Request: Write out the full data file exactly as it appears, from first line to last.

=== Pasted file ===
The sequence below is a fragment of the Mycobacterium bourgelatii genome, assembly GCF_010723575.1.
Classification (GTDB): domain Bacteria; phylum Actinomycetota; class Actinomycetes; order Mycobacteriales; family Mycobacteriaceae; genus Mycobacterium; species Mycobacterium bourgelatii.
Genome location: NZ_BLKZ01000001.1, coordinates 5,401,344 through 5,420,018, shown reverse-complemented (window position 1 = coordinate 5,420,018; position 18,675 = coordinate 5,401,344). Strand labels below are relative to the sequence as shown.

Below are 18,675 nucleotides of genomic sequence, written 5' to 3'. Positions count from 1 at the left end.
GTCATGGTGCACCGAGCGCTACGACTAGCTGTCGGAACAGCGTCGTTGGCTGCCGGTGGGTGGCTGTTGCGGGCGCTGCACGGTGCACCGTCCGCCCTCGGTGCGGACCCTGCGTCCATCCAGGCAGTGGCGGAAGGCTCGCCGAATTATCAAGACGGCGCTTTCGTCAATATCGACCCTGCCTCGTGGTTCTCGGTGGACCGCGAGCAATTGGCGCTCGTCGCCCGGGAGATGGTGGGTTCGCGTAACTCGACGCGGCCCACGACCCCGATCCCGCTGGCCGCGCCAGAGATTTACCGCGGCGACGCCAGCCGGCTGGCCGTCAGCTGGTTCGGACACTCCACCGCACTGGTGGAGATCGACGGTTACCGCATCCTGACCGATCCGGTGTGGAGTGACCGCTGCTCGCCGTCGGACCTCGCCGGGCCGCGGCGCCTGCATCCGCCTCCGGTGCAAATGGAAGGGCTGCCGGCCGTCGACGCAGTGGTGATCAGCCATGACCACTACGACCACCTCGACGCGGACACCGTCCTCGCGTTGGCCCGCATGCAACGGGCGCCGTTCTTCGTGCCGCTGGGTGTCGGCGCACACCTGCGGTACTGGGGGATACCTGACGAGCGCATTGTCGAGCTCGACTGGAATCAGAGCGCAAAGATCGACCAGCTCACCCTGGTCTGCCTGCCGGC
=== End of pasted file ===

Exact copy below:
The sequence below is a fragment of the Mycobacterium bourgelatii genome, assembly GCF_010723575.1.
Classification (GTDB): domain Bacteria; phylum Actinomycetota; class Actinomycetes; order Mycobacteriales; family Mycobacteriaceae; genus Mycobacterium; species Mycobacterium bourgelatii.
Genome location: NZ_BLKZ01000001.1, coordinates 5,401,344 through 5,420,018, shown reverse-complemented (window position 1 = coordinate 5,420,018; position 18,675 = coordinate 5,401,344). Strand labels below are relative to the sequence as shown.

Below are 18,675 nucleotides of genomic sequence, written 5' to 3'. Positions count from 1 at the left end.
GTCATGGTGCACCGAGCGCTACGACTAGCTGTCGGAACAGCGTCGTTGGCTGCCGGTGGGTGGCTGTTGCGGGCGCTGCACGGTGCACCGTCCGCCCTCGGTGCGGACCCTGCGTCCATCCAGGCAGTGGCGGAAGGCTCGCCGAATTATCAAGACGGCGCTTTCGTCAATATCGACCCTGCCTCGTGGTTCTCGGTGGACCGCGAGCAATTGGCGCTCGTCGCCCGGGAGATGGTGGGTTCGCGTAACTCGACGCGGCCCACGACCCCGATCCCGCTGGCCGCGCCAGAGATTTACCGCGGCGACGCCAGCCGGCTGGCCGTCAGCTGGTTCGGACACTCCACCGCACTGGTGGAGATCGACGGTTACCGCATCCTGACCGATCCGGTGTGGAGTGACCGCTGCTCGCCGTCGGACCTCGCCGGGCCGCGGCGCCTGCATCCGCCTCCGGTGCAAATGGAAGGGCTGCCGGCCGTCGACGCAGTGGTGATCAGCCATGACCACTACGACCACCTCGACGCGGACACCGTCCTCGCGTTGGCCCGCATGCAACGGGCGCCGTTCTTCGTGCCGCTGGGTGTCGGCGCACACCTGCGGTACTGGGGGATACCTGACGAGCGCATTGTCGAGCTCGACTGGAATCAGAGCGCAAAGATCGACCAGCTCACCCTGGTCTGCCTGCCGGC